No idea how they dealt with the Carter on the turbos – maybe the heat from the turbocharger sufficed?
I suppose they could have added heat to a center carb manifold; the VW had it.
The four carbs worked fine; I don’t see any obvious advantage to a four barrel.
I think the heat issue with the 2V and 4V conversion kits was probably not (just) the carb itself, but rather the intake runners necessary for mixture distribution. Even if the carb has heat, there’s going to be a tendency for the mixture to condense on the runner walls, which was an issue with the long-runner Mopar Ram Induction engines as well.
Yet the VW engine managed quite fine with a long intake runner. But there was a heat tube that was co-joined with it for part of its length.
From that CL article, the EMPI 2V conversion had heat, but the 4V didn’t. I assume it came down to what aftermarket companies bothered to incorporate rather than what was technologically feasible.
With regard to the 4V, I suppose if you’re thinking strictly from a performance standpoint, like in some kind of competition setting, carb heat is neither very necessary (if you’re not going to be idling very much and cold start performance isn’t a significant concern) nor necessarily desirable, but that’s another reason why highly tuned engines (like the Royal Bobcat conversions with the heat riser blocked off) weren’t always pleasant or easy to live with on the street.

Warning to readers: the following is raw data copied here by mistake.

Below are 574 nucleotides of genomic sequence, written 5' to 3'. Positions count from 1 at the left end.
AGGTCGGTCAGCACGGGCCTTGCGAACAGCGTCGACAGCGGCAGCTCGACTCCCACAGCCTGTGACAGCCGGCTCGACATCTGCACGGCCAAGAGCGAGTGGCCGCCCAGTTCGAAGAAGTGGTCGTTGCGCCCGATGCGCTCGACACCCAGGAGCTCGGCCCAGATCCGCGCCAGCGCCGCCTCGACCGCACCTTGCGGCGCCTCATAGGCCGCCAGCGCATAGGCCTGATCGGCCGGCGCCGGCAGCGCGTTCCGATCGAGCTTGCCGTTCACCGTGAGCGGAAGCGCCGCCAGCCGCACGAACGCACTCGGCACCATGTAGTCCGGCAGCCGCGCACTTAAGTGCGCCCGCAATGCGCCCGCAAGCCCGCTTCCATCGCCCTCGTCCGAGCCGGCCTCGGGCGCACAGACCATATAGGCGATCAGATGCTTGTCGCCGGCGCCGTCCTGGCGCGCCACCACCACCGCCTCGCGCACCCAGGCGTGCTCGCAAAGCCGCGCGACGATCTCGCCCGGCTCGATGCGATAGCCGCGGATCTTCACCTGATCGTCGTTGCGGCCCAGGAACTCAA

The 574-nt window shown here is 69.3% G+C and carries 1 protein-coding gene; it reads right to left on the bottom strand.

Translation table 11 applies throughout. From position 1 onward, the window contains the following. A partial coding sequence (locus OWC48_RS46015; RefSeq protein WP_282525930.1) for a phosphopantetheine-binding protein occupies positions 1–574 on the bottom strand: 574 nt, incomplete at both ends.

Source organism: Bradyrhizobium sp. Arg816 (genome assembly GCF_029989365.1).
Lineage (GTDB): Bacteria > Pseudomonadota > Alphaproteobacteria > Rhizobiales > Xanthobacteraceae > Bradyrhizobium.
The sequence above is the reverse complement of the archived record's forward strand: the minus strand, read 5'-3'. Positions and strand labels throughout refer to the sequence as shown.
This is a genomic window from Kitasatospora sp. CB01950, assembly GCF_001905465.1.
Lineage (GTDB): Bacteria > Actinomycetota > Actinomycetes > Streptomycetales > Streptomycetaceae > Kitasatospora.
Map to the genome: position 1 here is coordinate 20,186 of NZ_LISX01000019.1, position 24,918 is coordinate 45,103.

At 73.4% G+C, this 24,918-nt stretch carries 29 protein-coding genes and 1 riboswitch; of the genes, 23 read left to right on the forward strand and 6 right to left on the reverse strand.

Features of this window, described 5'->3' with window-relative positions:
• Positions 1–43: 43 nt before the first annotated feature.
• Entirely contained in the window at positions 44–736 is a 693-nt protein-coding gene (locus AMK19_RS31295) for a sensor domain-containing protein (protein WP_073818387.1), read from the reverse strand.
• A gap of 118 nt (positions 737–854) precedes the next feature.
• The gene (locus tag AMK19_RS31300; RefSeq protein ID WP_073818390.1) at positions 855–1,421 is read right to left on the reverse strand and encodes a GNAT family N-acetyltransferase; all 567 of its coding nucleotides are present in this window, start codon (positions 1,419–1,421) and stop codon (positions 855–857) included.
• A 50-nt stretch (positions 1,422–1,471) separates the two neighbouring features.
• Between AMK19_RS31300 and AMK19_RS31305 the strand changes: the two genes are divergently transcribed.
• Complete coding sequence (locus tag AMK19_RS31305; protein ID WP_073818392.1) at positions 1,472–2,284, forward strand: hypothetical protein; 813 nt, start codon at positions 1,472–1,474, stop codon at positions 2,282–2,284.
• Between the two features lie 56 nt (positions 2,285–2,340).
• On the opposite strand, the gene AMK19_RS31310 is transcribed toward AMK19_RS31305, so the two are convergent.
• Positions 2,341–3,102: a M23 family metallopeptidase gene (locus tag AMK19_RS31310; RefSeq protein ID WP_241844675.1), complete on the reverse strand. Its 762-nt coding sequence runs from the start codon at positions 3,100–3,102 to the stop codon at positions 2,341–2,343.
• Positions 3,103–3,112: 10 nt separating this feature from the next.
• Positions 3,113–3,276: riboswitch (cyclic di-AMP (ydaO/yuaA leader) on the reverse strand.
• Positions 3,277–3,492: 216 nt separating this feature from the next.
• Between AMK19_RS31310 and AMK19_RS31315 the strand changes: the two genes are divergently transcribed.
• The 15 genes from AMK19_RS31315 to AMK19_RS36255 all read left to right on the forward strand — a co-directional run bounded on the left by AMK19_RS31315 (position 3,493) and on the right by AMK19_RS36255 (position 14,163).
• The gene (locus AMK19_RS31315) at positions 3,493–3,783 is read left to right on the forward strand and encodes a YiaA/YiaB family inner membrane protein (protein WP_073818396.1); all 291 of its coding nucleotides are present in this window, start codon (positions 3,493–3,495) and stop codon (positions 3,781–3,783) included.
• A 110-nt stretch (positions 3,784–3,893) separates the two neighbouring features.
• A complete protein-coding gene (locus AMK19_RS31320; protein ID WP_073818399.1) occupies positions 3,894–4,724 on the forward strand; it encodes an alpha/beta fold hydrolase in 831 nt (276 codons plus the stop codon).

Granted, the application is quite different, but I have a Corvair engine on my airplane with a single barrel aircraft carb mounted underneath and very long intake runners. Carb heat, manually applied when needed, is from an intake air heat muff on the exhaust.
I thought that I wanted a turbo ‘vair for years…..decades….until I drove two different models.
IF you planted your foot on the front bumper and waited a few heartbeats for the boost to build, it pulled strongly.
In any other less than full throttle driving situations the turbo engine felt slightly more sluggish than the 102/110 horsepower engine.
Yup: Lower compression and additional back pressure with the same cam.
There were various aftermarket kits for such conversions — the EMPI 2V and 4V conversions are discussed in this article:
As it notes, one major limitation of the 4V conversion was that it just had too much venturi area at part throttle and low speeds.
And the four barrel version managed to shave a whopping half-second off the stock engine;s 0-60 time. And the 2V version: none at all.
Yeah. For racing, four-tenths of a second in the quarter might be worthwhile, but on the street, not so much.